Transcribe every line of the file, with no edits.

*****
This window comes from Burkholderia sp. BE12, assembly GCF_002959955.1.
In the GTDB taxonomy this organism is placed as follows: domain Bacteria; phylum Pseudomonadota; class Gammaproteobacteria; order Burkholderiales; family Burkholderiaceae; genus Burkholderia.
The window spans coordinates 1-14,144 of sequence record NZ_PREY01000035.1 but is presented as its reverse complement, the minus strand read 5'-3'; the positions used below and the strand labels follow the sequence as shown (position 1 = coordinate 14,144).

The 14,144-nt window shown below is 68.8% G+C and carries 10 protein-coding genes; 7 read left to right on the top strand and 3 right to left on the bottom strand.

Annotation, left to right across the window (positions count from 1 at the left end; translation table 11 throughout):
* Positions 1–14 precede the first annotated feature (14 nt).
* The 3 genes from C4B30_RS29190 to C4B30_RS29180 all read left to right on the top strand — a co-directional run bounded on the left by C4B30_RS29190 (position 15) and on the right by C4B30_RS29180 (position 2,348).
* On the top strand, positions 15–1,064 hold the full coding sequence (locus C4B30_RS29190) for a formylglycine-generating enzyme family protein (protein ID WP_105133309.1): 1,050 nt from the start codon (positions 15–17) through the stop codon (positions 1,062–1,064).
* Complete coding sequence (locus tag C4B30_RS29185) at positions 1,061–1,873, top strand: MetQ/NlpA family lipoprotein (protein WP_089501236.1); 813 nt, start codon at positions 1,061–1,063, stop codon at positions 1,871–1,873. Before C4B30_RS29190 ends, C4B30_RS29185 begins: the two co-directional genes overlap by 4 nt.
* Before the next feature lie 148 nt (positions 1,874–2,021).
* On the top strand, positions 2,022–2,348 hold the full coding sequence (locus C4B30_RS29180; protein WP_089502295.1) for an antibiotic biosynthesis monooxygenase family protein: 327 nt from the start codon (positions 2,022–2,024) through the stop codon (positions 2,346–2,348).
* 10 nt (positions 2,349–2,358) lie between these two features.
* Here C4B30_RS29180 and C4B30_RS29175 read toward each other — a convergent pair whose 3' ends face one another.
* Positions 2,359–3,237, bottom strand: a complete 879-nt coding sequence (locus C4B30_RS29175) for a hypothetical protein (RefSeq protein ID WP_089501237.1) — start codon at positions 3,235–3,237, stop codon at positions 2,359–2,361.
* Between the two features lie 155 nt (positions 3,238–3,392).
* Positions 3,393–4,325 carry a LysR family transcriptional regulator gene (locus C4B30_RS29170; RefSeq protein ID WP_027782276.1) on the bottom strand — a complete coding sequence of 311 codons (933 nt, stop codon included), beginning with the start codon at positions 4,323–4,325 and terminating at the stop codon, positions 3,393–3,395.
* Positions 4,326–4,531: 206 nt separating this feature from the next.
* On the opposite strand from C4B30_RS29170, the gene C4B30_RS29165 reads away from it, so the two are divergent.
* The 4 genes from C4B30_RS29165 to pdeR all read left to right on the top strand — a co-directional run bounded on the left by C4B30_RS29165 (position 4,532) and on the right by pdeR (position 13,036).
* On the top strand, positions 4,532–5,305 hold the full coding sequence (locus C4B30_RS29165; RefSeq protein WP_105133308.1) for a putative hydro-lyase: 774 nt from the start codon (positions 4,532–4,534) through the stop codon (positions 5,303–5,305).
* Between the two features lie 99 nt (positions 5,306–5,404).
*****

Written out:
This window comes from Burkholderia sp. BE12, assembly GCF_002959955.1.
In the GTDB taxonomy this organism is placed as follows: domain Bacteria; phylum Pseudomonadota; class Gammaproteobacteria; order Burkholderiales; family Burkholderiaceae; genus Burkholderia.
The window spans coordinates 1-14,144 of sequence record NZ_PREY01000035.1 but is presented as its reverse complement, the minus strand read 5'-3'; the positions used below and the strand labels follow the sequence as shown (position 1 = coordinate 14,144).

The 14,144-nt window shown below is 68.8% G+C and carries 10 protein-coding genes; 7 read left to right on the top strand and 3 right to left on the bottom strand.

Annotation, left to right across the window (positions count from 1 at the left end; translation table 11 throughout):
* Positions 1–14 precede the first annotated feature (14 nt).
* The 3 genes from C4B30_RS29190 to C4B30_RS29180 all read left to right on the top strand — a co-directional run bounded on the left by C4B30_RS29190 (position 15) and on the right by C4B30_RS29180 (position 2,348).
* On the top strand, positions 15–1,064 hold the full coding sequence (locus C4B30_RS29190) for a formylglycine-generating enzyme family protein (protein ID WP_105133309.1): 1,050 nt from the start codon (positions 15–17) through the stop codon (positions 1,062–1,064).
* Complete coding sequence (locus tag C4B30_RS29185) at positions 1,061–1,873, top strand: MetQ/NlpA family lipoprotein (protein WP_089501236.1); 813 nt, start codon at positions 1,061–1,063, stop codon at positions 1,871–1,873. Before C4B30_RS29190 ends, C4B30_RS29185 begins: the two co-directional genes overlap by 4 nt.
* Before the next feature lie 148 nt (positions 1,874–2,021).
* On the top strand, positions 2,022–2,348 hold the full coding sequence (locus C4B30_RS29180; protein WP_089502295.1) for an antibiotic biosynthesis monooxygenase family protein: 327 nt from the start codon (positions 2,022–2,024) through the stop codon (positions 2,346–2,348).
* 10 nt (positions 2,349–2,358) lie between these two features.
* Here C4B30_RS29180 and C4B30_RS29175 read toward each other — a convergent pair whose 3' ends face one another.
* Positions 2,359–3,237, bottom strand: a complete 879-nt coding sequence (locus C4B30_RS29175) for a hypothetical protein (RefSeq protein ID WP_089501237.1) — start codon at positions 3,235–3,237, stop codon at positions 2,359–2,361.
* Between the two features lie 155 nt (positions 3,238–3,392).
* Positions 3,393–4,325 carry a LysR family transcriptional regulator gene (locus C4B30_RS29170; RefSeq protein ID WP_027782276.1) on the bottom strand — a complete coding sequence of 311 codons (933 nt, stop codon included), beginning with the start codon at positions 4,323–4,325 and terminating at the stop codon, positions 3,393–3,395.
* Positions 4,326–4,531: 206 nt separating this feature from the next.
* On the opposite strand from C4B30_RS29170, the gene C4B30_RS29165 reads away from it, so the two are divergent.
* The 4 genes from C4B30_RS29165 to pdeR all read left to right on the top strand — a co-directional run bounded on the left by C4B30_RS29165 (position 4,532) and on the right by pdeR (position 13,036).
* On the top strand, positions 4,532–5,305 hold the full coding sequence (locus C4B30_RS29165; RefSeq protein WP_105133308.1) for a putative hydro-lyase: 774 nt from the start codon (positions 4,532–4,534) through the stop codon (positions 5,303–5,305).
* Between the two features lie 99 nt (positions 5,306–5,404).